The 140-year history of dude ranching has a few famous “firsts” and one of them was the O.T.O., the first dude ranch opened in Montana. It doesn’t just have a fascinating history — the ranch itself is history, because it closed decades ago and since the 1990s has been managed by the dedicated staff of the Custer Gallatin National Forest. And now, my friends at the True Ranch Collection are helping to raise funds to assist with restoration efforts. More about that later.
Dick Randall, celebrated in the 1920s brochure above, was one of the many transplants from the Midwest (Iowa, in his case, where he was born in 1866) who came West and realized that he should have been there all along. His brother had moved to Junction City, Montana in 1884 and Dick soon joined him, working at the 7 Bar 7 Ranch. The owners lost their cattle herd during the terrible winter of 1886-1887, known as The Big Die-Up, and Dick needed another line of work.
He and a friend named June Buzzell had a cabin in Gardiner, near the north entrance to Yellowstone, and they started a business trading horses and leading pack trips for hunters coming from back East and Europe. Dick married Dora Roseborough in 1892; their son Lesley, known as Gay, was born the following year, and daughter Helen came along in 1898. When the kids were little, one of the Randall’s neighbors was Calamity Jane, and Gay used to wander over to visit her because she usually had cookies on hand. Calamity’s reputation had followed her from Deadwood, and Dora Randall was not pleased when she heard that Jane had kissed her son. So, she washed out his mouth with soap.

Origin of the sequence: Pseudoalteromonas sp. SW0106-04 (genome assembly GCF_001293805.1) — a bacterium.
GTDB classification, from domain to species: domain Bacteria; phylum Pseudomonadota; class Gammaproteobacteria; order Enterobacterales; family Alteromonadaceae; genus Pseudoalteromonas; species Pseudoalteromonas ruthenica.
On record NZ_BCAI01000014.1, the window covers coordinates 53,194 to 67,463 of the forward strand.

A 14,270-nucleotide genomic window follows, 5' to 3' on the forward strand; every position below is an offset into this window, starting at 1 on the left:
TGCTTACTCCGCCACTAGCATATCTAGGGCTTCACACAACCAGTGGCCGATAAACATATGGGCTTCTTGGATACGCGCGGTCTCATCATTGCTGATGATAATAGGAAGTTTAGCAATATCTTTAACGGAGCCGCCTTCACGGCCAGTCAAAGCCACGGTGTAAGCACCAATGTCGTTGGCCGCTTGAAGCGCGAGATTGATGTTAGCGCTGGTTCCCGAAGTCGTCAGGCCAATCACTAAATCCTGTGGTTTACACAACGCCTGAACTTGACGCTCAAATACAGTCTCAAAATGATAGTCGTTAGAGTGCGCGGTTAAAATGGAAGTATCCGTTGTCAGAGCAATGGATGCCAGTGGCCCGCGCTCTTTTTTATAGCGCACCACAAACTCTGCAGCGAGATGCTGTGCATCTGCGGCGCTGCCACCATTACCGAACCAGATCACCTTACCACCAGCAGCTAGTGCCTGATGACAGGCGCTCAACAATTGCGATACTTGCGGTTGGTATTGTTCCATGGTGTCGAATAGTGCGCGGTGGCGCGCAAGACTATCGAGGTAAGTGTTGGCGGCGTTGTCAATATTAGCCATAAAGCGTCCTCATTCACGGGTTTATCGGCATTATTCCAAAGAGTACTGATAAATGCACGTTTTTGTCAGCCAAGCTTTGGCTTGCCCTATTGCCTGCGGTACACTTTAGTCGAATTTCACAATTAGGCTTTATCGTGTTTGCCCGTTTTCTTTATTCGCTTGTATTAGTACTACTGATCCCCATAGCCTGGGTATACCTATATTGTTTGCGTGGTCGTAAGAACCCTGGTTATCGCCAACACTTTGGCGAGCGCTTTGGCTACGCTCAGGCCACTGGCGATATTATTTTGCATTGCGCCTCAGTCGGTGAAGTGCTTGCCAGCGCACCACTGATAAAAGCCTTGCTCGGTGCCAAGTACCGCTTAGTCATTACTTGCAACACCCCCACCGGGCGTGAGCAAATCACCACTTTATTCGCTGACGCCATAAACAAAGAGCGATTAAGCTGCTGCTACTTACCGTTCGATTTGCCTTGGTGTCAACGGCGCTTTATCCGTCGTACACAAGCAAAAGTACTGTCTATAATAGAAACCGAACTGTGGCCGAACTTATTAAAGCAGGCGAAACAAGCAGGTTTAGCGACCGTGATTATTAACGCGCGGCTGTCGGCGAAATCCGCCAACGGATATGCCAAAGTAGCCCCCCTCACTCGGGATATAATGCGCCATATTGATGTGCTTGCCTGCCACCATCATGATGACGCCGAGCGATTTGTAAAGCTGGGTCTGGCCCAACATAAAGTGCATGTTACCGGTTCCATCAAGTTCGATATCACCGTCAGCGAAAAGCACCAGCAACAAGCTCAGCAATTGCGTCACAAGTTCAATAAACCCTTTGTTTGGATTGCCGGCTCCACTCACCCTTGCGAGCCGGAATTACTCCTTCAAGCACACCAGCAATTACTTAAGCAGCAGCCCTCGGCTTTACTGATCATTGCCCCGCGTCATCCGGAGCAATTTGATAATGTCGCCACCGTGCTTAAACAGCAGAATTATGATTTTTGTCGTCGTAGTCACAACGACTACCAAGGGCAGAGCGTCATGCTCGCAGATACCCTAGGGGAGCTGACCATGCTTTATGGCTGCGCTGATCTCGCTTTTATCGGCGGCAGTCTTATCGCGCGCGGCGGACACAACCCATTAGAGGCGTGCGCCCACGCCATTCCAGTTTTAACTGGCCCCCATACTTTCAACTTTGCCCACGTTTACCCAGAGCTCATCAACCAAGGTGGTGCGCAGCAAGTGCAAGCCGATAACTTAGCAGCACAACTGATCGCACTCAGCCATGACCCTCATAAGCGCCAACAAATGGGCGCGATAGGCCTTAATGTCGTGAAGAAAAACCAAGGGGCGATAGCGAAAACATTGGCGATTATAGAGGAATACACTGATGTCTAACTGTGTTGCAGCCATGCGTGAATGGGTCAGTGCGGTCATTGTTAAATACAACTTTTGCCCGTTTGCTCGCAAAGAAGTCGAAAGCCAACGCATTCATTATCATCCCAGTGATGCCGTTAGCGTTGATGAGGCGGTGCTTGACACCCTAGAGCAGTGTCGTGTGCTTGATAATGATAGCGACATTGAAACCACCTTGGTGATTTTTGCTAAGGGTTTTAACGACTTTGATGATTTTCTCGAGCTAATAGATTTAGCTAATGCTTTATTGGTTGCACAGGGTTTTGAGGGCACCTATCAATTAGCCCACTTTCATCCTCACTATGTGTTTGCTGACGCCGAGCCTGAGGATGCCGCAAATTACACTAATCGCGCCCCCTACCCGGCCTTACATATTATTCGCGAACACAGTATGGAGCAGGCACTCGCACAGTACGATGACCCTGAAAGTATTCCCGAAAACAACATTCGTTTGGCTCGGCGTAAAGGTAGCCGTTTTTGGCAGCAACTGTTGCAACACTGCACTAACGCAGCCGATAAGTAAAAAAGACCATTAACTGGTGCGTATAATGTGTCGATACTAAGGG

Dick Randall was one of the best-known guides in the area and decided he needed to expand. He bought a larger cabin near Cedar Creek, about 12 miles from Gardiner. He got a good deal on the place because the men who owned it had been robbing the Yellowstone stages and things were getting too hot for them to stick around. Dick and Dora built a barn, added to their cabin, and started hosting visitors who had come to take one of Dick’s celebrated hunting trips. Theodore Roosevelt was one of them; Owen Wister, author of The Virginian, was another.
By 1912 the Randalls’ home was officially a dude ranch, and was soon named for their cattle brand: O.T.O., which was simply a collection of letters that was easy to turn into a brand and read on the side of a steer or a saddle.
Dick Randall believed in giving his dudes a true western experience, and that meant everything from riding, fishing, and camping trips to helping out with chores like branding, milking, and gardening. Dudes also took field trips to the Livingston Rodeo and got to ride in the parade along with the famous Randalls. The O.T.O.’s main lodge had a Victrola and a piano, and the floor was always ready for folks to dance.
By the 1930s the lodge also had something else: furniture made by celebrated artist Thomas Molesworth. The O.T.O.’s architecture was classically western and rustic, with Arts & Crafts period touches and a natural hand-crafted style which was also being embraced in places like Yellowstone National Park. Molesworth, who had studied at the Chicago Art Institute, moved to Cody, Wyoming in 1931 and opened the Shoshone Furniture Company. Many of his early pieces of furniture were sold to ranches and hotels, and in 1934 he was commissioned to make chairs and tables for the O.T.O.